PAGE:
• Airlines are adjusting their safety protocols and in-flight offerings during the pandemic but some are taking it too far.
  • Having flown on the big four US airlines and low-cost airlines JetBlue Airways and Spirit Airlines, I saw that those are the top of the spectrum were behaving more like those at the bottom.
  • American Airlines and Spirit Airlines – which couldn’t be any more different normally – were mirroring each other with the latter actually doing a better job in some respects.
  • Visit Business Insider’s homepage for more stories.

The pandemic has been the great equalizer for aviation, so much so that there’s no longer a noticeable difference between some of the best and worst airlines in the US.

After flying on the big four US airlines – American, Delta, United, and Southwest – I was shocked to find that the largest and arguably most prestigious airline, American, was doing the least for passenger safety. But it wasn’t until flying on one of the country’s lowest-rated carriers, Spirit Airlines, that I realized just how poorly American was navigating the pandemic.

The experiences were surprisingly comparable, with Spirit actually outperforming American at times.

American Airlines began its descent into a low-frills carrier long ago following a merger with US Airways. Since then, the airline has adopted basic economy fares, done away with seat-back entertainment screens, begun charging for economy seat assignments on select flights, and started reducing legroom in coach.

I wasn't the biggest fan of American Airlines before the pandemic but I would've gladly flown them ahead of its low-cost competitors. However, the new realities of flying have turned the tables. Though American still boasts some creature comforts over its low-cost competitors, most of what made the airline better are now gone for the time being.

Here's how American and Spirit stacked up on my journeys this summer.

Booking the flights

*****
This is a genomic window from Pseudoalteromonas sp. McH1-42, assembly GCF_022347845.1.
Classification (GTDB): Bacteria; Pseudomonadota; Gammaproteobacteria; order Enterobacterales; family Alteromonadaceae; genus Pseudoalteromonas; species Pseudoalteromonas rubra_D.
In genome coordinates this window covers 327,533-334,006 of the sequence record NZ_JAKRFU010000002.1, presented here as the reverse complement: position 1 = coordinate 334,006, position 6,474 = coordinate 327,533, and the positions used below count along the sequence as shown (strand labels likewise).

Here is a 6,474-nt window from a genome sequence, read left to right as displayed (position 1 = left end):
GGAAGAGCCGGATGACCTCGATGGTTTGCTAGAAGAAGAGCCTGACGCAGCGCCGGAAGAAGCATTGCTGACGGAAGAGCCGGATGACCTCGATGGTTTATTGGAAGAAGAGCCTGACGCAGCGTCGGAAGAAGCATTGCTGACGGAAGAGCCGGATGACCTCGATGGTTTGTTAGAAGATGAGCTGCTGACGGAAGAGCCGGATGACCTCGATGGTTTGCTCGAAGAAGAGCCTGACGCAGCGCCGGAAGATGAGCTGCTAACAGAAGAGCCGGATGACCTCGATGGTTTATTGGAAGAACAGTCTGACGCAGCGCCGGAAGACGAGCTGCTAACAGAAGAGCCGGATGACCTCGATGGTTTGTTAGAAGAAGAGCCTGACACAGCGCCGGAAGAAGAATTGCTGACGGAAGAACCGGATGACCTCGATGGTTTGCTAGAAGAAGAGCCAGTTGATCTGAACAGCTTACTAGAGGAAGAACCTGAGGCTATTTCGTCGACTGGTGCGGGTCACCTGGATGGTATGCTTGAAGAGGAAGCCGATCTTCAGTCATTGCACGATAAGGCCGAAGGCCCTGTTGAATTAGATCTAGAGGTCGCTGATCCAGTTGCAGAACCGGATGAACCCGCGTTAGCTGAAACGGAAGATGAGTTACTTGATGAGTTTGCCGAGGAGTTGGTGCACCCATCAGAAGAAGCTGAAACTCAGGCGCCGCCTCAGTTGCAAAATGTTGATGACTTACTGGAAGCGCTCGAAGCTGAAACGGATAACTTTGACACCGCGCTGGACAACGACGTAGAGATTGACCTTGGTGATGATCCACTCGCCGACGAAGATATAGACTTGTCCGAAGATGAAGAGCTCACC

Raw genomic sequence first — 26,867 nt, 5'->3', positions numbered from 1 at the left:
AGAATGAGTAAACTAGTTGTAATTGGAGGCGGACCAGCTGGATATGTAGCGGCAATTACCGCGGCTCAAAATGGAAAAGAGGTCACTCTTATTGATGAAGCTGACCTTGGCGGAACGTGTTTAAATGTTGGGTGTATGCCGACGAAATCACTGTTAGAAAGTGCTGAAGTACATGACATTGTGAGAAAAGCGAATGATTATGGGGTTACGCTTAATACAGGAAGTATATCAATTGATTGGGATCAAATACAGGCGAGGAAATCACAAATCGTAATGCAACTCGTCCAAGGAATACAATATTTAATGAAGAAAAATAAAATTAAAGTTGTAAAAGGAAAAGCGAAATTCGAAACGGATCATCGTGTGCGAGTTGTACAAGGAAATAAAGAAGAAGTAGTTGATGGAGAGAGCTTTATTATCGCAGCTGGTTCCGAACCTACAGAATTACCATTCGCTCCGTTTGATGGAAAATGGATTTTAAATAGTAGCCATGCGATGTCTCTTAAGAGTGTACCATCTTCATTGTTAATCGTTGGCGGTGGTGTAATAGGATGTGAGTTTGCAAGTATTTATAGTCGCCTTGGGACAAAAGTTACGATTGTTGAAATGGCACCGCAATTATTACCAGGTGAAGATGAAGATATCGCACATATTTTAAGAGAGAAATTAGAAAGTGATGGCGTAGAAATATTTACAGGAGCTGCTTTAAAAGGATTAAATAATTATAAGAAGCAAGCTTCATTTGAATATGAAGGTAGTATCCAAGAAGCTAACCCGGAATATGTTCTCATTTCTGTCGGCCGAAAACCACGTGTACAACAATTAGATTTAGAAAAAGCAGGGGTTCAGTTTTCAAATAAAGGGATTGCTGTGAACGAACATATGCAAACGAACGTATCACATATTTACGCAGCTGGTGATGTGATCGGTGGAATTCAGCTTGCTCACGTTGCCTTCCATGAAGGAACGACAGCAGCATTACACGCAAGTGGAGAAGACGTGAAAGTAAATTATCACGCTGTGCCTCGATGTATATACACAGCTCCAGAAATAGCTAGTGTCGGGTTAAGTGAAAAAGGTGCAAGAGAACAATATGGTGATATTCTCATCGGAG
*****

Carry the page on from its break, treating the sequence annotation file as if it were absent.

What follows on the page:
Social Distancing on American and Delta

Foto: Boarding an American Airlines regional jet for a flight from Atlanta to Charlotte. Source: Thomas Pallini/Business Insider

I flew American from Atlanta to Hartford, Connecticut with a stop in Charlotte versus a non-stop flight from Chicago to New York on Spirit. The flight on the former occurred in early June when daily passenger numbers for the US were still under 500,000 while the Spirit flight occurred on a day when the total number of passengers passing through TSA checkpoints was 737,235.

On both airlines, I chose the lowest fare possible with absolutely no add-ons or frills. American's basic economy fare is comparable to Spirit's base fare, though American does allow a carry-on bag while Spirit does not. Other than that, seats are assigned at check-in and changes are generally prohibited, although the new flexible booking policies have allowed for free changes on both airlines.

Both airlines don't hesitate to upsell with American wanting me to bump up to regular economy and Spirit wanting me to buy everything from a seat assignment to the right to check-in with an agent at the airport. Ancillary fees are big revenue drivers since they are not taxed, unlike fares, and airlines keep the whole amount.


New LaGuardia Airport

Foto: An American Airlines self-serve kiosk. Source: Thomas Pallini/Business Insider

I checked-in 24 hours on the dot in advance on American and was assigned a window seat on my first flight - a regional jet service from Atlanta to Charlotte with only aisle and window seats - and a middle seat on my flight from Charlotte to Hartford. Both were in crowded rows with empty rows showing available on the seat map, though I couldn't move my seat thanks to my basic economy ticket.

American, at the time, was capping flight loads at 85% - which has since been removed and the airline can now fill planes to capacity - while Spirit never had those caps and has been filling its planes before American. Minus one point for both.

For my Spirit flight, I checked in quite late as a last-minute trip change on my outbound airline forced me to move up my trip by an entire day. To my surprise, I was automatically assigned an aisle seat. One point for Spirit.

Spirit restricting the assignment of middle seats - much like United Airlines - doesn't help on full flights but does prevent flyers from being assigned a middle unless absolutely necessary. That same safeguard doesn't exist on American, as I found, and I would have to rely on the kindness of an American gate agent to get it changed.

My flight was slated to be full on American and I was given the option to change my flight for free, though none were available to change to as airlines are flying fewer flights during the pandemic. It's an empty gesture as there are few backups nowadays with no guarantee that the next flight will stay empty.

Airport experience

Flying on Spirit Airlines during pandemic

Foto: Flying on Spirit Airlines during the COVID-19 pandemic. Source: Thomas Pallini/Business Insider

Both airlines are overhauling their airport safety practices to include wiping down frequently used surfaces in the terminal and installing plexiglass partitions at counters. Each introduced their own unique touches, such as Spirit installing hand sanitizer dispensers next to the boarding door while American highlights its new safety policy on gate display monitors.